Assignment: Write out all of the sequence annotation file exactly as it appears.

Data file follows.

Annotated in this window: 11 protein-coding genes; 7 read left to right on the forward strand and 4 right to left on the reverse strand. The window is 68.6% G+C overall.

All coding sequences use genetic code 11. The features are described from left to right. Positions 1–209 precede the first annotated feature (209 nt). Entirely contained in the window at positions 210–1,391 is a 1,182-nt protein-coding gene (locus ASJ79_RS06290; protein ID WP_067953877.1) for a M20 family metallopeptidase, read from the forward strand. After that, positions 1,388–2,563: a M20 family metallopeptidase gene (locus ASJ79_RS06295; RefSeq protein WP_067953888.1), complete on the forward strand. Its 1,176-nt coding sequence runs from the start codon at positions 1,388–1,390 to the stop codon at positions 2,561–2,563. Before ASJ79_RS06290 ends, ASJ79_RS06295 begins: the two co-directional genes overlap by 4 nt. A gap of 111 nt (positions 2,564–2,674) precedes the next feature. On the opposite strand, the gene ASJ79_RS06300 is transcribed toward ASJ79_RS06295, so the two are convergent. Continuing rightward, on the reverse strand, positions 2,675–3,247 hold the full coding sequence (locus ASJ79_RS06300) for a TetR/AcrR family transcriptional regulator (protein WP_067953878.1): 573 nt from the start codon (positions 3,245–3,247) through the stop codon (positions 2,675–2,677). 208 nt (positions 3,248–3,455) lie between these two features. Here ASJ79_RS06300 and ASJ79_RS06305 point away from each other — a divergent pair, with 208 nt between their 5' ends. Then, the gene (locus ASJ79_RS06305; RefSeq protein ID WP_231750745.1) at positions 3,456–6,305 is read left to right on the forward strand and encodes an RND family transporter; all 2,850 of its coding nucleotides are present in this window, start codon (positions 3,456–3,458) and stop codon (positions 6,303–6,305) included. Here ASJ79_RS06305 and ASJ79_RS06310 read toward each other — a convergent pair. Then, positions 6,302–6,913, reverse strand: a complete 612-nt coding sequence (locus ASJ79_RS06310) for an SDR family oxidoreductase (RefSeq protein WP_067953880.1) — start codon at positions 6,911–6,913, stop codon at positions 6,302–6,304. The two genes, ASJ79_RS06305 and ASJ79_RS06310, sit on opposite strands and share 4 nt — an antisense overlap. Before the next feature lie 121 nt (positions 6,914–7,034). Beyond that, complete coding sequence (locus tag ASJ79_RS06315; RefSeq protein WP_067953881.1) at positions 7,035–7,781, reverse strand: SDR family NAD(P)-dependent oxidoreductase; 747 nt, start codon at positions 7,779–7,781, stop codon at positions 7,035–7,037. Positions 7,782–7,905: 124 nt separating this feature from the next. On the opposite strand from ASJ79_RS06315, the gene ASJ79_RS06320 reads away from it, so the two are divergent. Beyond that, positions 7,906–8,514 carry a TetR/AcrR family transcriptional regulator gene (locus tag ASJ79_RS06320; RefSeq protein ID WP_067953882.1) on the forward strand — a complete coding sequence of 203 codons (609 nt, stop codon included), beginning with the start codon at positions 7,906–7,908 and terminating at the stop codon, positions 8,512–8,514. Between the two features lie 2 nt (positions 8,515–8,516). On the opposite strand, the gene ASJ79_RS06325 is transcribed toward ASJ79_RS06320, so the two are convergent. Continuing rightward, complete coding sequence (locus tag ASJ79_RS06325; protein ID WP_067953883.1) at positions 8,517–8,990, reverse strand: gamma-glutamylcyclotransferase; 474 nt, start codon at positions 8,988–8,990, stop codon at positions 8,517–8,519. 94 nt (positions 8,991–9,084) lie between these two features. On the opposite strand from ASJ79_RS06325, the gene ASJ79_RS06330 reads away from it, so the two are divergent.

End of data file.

Annotated in this window: 11 protein-coding genes; 7 read left to right on the forward strand and 4 right to left on the reverse strand. The window is 68.6% G+C overall.

All coding sequences use genetic code 11. The features are described from left to right. Positions 1–209 precede the first annotated feature (209 nt). Entirely contained in the window at positions 210–1,391 is a 1,182-nt protein-coding gene (locus ASJ79_RS06290; protein ID WP_067953877.1) for a M20 family metallopeptidase, read from the forward strand. After that, positions 1,388–2,563: a M20 family metallopeptidase gene (locus ASJ79_RS06295; RefSeq protein WP_067953888.1), complete on the forward strand. Its 1,176-nt coding sequence runs from the start codon at positions 1,388–1,390 to the stop codon at positions 2,561–2,563. Before ASJ79_RS06290 ends, ASJ79_RS06295 begins: the two co-directional genes overlap by 4 nt. A gap of 111 nt (positions 2,564–2,674) precedes the next feature. On the opposite strand, the gene ASJ79_RS06300 is transcribed toward ASJ79_RS06295, so the two are convergent. Continuing rightward, on the reverse strand, positions 2,675–3,247 hold the full coding sequence (locus ASJ79_RS06300) for a TetR/AcrR family transcriptional regulator (protein WP_067953878.1): 573 nt from the start codon (positions 3,245–3,247) through the stop codon (positions 2,675–2,677). 208 nt (positions 3,248–3,455) lie between these two features. Here ASJ79_RS06300 and ASJ79_RS06305 point away from each other — a divergent pair, with 208 nt between their 5' ends. Then, the gene (locus ASJ79_RS06305; RefSeq protein ID WP_231750745.1) at positions 3,456–6,305 is read left to right on the forward strand and encodes an RND family transporter; all 2,850 of its coding nucleotides are present in this window, start codon (positions 3,456–3,458) and stop codon (positions 6,303–6,305) included. Here ASJ79_RS06305 and ASJ79_RS06310 read toward each other — a convergent pair. Then, positions 6,302–6,913, reverse strand: a complete 612-nt coding sequence (locus ASJ79_RS06310) for an SDR family oxidoreductase (RefSeq protein WP_067953880.1) — start codon at positions 6,911–6,913, stop codon at positions 6,302–6,304. The two genes, ASJ79_RS06305 and ASJ79_RS06310, sit on opposite strands and share 4 nt — an antisense overlap. Before the next feature lie 121 nt (positions 6,914–7,034). Beyond that, complete coding sequence (locus tag ASJ79_RS06315; RefSeq protein WP_067953881.1) at positions 7,035–7,781, reverse strand: SDR family NAD(P)-dependent oxidoreductase; 747 nt, start codon at positions 7,779–7,781, stop codon at positions 7,035–7,037. Positions 7,782–7,905: 124 nt separating this feature from the next. On the opposite strand from ASJ79_RS06315, the gene ASJ79_RS06320 reads away from it, so the two are divergent. Beyond that, positions 7,906–8,514 carry a TetR/AcrR family transcriptional regulator gene (locus tag ASJ79_RS06320; RefSeq protein ID WP_067953882.1) on the forward strand — a complete coding sequence of 203 codons (609 nt, stop codon included), beginning with the start codon at positions 7,906–7,908 and terminating at the stop codon, positions 8,512–8,514. Between the two features lie 2 nt (positions 8,515–8,516). On the opposite strand, the gene ASJ79_RS06325 is transcribed toward ASJ79_RS06320, so the two are convergent. Continuing rightward, complete coding sequence (locus tag ASJ79_RS06325; protein ID WP_067953883.1) at positions 8,517–8,990, reverse strand: gamma-glutamylcyclotransferase; 474 nt, start codon at positions 8,988–8,990, stop codon at positions 8,517–8,519. 94 nt (positions 8,991–9,084) lie between these two features. On the opposite strand from ASJ79_RS06325, the gene ASJ79_RS06330 reads away from it, so the two are divergent.